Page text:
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The federal government has launched a new consultation that it says will lead to combatting online hate shared on social media sites – a move that has prompted advocates to say real change isn’t coming fast enough.

The government is asking the public to respond to a proposal that includes creating a new Digital Safety Commissioner of Canada, as well as a Digital Recourse Council that Canadians can petition in order to have content removed from social media sites. The Recourse Council would have the power to make binding decisions to make sites remove content, though the consequences for not abiding by that ruling are not yet clear.

The plans, announced Thursday, focus on five categories of online harms: terrorist content, hate speech, content that incites violence, child sexual exploitation and the non-consensual sharing of images.

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The government says it wants to bring in legislation on online hate, aimed at social media companies that play a role in sharing content. It would be in addition to Bill C-36, which targeted public hate speech by individuals. Bill C-36 did not pass into law after being introduced by the Liberal government at the end of the parliamentary session. If an election is called this summer, as is widely expected, the legislation will no longer move forward.

Despite a campaign being anticipated soon, Canadian Heritage Minister Steven Guilbeault said the new online harms bill would be introduced as a top priority “very early on when the House resumes its work in the fall.”

“We’re hearing loud and clear from Canadians that something needs to be done about online hate,” Mr. Guilbeault said in an interview.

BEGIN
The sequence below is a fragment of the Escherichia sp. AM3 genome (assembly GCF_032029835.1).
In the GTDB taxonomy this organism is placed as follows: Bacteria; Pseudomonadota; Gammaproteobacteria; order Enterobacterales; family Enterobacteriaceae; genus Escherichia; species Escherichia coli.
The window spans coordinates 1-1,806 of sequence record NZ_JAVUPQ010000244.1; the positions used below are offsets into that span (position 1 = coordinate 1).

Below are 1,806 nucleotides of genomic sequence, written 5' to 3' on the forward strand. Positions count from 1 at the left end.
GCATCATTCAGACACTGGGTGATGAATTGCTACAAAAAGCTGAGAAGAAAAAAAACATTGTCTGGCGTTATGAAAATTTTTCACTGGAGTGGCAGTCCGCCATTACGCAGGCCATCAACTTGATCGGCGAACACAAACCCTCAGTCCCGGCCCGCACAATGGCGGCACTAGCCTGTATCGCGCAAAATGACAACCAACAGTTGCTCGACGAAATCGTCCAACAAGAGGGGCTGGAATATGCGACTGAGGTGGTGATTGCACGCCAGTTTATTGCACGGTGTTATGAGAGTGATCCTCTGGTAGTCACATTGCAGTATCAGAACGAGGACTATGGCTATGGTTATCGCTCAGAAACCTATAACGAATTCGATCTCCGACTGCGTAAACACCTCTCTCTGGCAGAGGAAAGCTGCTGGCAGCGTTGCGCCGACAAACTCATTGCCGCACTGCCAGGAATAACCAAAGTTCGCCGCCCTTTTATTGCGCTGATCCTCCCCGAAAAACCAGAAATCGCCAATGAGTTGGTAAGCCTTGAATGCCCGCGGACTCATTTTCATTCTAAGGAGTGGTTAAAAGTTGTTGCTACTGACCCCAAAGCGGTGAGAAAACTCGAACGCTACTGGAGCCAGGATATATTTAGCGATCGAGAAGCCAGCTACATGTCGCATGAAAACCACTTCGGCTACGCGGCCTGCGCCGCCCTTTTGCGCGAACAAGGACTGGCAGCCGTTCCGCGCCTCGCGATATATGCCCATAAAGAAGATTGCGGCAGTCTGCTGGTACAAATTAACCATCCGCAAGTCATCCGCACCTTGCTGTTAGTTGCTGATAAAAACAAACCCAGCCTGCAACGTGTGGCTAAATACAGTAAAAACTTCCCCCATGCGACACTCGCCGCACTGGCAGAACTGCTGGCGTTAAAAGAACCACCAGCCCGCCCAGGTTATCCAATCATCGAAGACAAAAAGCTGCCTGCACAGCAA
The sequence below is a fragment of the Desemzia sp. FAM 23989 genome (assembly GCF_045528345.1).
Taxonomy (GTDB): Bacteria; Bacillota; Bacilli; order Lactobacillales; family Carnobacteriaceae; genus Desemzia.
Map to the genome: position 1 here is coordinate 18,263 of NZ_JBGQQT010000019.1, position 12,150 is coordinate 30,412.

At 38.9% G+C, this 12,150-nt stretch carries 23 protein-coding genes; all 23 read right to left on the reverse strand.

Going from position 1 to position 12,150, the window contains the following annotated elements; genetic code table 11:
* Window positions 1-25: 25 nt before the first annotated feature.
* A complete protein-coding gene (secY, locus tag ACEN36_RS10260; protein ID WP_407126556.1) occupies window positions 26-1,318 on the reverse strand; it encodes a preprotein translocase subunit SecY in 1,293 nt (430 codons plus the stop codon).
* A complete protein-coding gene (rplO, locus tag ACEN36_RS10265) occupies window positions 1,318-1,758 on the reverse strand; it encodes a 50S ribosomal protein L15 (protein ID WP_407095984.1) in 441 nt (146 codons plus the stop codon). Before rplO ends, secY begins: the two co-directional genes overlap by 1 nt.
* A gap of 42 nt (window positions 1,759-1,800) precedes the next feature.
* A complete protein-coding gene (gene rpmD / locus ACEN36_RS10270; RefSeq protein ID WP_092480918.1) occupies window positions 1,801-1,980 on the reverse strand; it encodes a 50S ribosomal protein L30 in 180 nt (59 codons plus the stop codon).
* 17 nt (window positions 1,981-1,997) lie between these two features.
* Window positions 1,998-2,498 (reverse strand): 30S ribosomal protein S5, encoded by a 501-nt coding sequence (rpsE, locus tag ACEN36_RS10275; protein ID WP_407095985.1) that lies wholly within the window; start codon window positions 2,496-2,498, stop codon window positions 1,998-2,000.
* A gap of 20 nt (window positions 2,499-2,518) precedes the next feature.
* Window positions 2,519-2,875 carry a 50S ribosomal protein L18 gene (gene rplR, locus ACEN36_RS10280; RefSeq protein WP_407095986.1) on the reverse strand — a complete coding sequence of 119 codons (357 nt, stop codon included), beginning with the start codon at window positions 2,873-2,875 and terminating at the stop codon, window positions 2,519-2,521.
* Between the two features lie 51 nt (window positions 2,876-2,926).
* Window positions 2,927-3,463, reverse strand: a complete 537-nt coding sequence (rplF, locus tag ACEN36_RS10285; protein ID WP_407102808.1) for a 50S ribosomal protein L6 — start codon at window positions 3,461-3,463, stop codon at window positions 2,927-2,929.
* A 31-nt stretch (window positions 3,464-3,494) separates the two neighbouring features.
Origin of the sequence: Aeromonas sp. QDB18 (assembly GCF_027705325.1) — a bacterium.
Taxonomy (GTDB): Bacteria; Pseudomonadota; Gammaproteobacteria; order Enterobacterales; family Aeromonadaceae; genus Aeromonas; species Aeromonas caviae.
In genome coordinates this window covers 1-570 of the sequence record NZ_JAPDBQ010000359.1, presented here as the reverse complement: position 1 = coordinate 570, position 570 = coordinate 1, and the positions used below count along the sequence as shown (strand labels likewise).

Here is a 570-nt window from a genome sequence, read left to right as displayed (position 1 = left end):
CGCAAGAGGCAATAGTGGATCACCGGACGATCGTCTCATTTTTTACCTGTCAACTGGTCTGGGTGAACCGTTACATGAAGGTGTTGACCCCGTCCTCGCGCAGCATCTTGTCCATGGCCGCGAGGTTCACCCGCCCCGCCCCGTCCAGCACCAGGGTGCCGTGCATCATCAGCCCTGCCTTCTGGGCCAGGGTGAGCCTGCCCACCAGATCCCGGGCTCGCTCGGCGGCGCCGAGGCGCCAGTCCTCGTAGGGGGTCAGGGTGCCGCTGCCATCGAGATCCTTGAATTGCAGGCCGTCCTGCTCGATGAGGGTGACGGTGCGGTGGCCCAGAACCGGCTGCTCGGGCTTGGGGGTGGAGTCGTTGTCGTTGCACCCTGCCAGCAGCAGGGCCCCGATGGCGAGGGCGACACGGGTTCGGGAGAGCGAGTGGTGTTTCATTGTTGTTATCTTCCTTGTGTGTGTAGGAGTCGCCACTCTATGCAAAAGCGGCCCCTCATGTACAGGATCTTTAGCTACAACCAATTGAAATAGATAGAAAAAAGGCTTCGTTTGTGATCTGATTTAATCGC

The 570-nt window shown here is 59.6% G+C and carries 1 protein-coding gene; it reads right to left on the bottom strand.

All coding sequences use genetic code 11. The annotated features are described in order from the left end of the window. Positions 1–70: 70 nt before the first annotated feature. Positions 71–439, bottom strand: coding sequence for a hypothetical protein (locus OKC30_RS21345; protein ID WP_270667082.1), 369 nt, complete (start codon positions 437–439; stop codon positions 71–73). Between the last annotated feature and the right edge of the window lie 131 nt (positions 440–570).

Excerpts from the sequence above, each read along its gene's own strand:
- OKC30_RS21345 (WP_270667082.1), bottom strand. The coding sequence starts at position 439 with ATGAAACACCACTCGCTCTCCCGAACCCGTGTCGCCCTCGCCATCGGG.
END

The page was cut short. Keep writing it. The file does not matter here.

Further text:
“What we’re presenting is what we feel is the best course forward, but we want to hear Canadians on that, and that’s what we’ll be doing in the coming weeks.”

The government has posted details of its proposed approach on the Canadian Heritage section of its website and is asking the public to provide feedback by e-mail. The potential legislation would apply to sites such as Twitter, Facebook and YouTube, but would exclude private communication channels such as WhatsApp and telecommunications networks.

Bernie Farber, chair of the Canadian Anti-Hate Network, said creating online hate legislation would be a positive move. However, he said that at the moment it’s only “a plan to make a plan.”

“It should not have taken this long and it should not be taking any longer,” he said. “My fear is that an election is going to get called and this just gets swept away into partisan politics and people forget about it.”

Mr. Farber also raised the issue of how the process of dealing with online hate still heavily relies on victims self-reporting to have content removed, and said he’d like to see more of the onus fall on a new commissioner instead.

Daniel Bernhard, executive director of the advocacy group Friends of Canadian Broadcasting, said in a statement that platforms such as Facebook and YouTube must be held responsible for their role in promoting illegal content on their sites. “Legislation aimed at tackling online harm must send a clear message to these firms and their leaders: if you allow illegal content to circulate on your platform, you will pay a price,” the statement reads.

Rob Moore, Conservative Shadow Minister for Justice and the Attorney General of Canada, said in an e-mailed statement Thursday that his party is “deeply concerned with the Liberal’s plan to create an online speech regulator whose powers are overly broad and ill-defined.”

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